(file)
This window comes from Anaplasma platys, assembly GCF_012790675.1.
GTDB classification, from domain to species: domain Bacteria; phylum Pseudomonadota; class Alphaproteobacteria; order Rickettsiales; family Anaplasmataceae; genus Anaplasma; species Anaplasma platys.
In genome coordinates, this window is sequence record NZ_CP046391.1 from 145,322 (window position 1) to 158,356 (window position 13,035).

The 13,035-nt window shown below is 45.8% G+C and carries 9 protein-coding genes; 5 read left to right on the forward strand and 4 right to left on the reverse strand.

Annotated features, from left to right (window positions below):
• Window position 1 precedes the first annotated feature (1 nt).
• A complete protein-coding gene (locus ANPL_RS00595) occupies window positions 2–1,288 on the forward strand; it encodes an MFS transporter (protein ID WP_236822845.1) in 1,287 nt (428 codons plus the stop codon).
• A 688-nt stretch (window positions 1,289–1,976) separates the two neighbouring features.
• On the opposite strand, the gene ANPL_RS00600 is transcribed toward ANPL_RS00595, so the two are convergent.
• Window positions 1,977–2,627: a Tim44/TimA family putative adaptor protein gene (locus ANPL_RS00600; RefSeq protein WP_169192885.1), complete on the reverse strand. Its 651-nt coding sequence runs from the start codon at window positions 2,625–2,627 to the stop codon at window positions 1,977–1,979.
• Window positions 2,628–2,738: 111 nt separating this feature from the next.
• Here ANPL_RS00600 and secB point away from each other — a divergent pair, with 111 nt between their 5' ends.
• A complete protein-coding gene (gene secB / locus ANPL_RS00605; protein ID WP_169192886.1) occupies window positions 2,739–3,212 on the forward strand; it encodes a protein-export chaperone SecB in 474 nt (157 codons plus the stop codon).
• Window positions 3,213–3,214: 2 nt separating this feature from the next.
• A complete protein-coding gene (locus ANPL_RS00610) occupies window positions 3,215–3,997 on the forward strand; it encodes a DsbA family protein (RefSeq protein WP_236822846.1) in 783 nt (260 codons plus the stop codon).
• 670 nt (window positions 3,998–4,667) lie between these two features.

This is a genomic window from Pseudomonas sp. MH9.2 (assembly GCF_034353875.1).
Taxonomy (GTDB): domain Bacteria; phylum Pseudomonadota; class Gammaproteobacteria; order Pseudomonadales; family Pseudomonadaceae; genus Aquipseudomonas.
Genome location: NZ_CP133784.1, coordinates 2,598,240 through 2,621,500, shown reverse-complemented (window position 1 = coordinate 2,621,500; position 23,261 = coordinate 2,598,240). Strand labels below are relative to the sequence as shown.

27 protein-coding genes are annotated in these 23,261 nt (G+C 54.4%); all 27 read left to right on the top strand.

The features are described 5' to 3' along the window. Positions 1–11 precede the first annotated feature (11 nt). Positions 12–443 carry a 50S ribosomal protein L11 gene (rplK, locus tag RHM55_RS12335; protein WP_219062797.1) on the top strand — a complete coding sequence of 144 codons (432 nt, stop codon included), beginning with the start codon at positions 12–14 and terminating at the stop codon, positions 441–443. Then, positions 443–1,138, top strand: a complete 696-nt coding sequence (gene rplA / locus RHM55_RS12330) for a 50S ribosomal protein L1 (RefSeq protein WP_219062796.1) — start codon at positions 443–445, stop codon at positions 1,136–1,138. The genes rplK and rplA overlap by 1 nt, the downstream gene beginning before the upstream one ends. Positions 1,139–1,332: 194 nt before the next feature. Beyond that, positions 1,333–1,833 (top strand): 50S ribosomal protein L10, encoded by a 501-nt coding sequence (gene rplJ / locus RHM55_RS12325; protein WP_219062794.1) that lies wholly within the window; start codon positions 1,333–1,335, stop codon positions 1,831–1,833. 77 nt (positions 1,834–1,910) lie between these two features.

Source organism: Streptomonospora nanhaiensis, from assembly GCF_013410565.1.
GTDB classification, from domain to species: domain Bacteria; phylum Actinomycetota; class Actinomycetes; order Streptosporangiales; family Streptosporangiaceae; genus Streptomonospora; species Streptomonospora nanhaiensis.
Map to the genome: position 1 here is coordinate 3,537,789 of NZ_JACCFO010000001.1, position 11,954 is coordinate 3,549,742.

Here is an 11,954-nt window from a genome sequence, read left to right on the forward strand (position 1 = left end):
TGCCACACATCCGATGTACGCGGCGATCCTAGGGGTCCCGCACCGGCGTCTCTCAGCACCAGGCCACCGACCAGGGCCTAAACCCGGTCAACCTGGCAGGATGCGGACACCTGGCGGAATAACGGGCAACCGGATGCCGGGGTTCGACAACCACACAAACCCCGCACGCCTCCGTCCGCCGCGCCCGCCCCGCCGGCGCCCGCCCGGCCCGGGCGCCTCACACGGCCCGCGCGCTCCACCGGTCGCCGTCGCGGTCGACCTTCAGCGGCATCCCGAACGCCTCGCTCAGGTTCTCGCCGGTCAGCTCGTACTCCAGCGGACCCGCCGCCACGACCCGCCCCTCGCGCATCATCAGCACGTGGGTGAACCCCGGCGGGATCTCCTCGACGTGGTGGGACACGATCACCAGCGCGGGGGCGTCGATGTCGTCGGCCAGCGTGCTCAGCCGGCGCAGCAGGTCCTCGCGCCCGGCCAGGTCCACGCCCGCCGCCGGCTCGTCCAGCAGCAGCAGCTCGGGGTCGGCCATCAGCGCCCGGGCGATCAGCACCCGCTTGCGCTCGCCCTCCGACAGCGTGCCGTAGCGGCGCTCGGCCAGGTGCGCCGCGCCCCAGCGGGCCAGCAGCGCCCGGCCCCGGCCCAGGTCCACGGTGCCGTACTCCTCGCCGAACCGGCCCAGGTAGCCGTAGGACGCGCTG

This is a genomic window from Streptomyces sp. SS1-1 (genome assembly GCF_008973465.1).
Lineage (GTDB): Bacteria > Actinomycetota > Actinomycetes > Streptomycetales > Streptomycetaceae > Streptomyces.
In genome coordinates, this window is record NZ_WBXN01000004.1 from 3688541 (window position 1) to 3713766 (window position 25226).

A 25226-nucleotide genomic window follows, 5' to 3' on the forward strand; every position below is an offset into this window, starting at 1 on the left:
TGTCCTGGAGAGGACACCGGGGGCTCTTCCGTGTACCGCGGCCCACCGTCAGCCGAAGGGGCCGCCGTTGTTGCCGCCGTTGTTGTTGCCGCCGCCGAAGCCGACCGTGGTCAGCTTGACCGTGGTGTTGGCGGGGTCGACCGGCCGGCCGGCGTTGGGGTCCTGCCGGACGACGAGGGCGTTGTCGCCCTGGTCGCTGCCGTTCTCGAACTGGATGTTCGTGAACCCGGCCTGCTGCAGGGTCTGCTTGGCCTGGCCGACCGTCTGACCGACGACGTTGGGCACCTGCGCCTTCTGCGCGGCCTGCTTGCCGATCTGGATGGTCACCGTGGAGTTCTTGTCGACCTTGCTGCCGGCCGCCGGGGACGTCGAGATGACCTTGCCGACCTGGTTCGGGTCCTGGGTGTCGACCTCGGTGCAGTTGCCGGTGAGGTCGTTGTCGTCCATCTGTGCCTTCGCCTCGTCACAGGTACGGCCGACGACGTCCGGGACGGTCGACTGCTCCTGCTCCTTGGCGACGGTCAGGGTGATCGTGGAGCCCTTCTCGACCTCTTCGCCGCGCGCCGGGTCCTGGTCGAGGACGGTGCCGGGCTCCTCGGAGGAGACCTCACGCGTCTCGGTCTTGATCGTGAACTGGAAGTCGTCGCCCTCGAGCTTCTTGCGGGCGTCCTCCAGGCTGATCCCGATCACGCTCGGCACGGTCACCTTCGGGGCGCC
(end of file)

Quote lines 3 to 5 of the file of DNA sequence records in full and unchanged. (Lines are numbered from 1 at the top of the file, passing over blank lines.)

In genome coordinates, this window is sequence record NZ_CP046391.1 from 145,322 (window position 1) to 158,356 (window position 13,035).

The 13,035-nt window shown below is 45.8% G+C and carries 9 protein-coding genes; 5 read left to right on the forward strand and 4 right to left on the reverse strand.

Annotated features, from left to right (window positions below):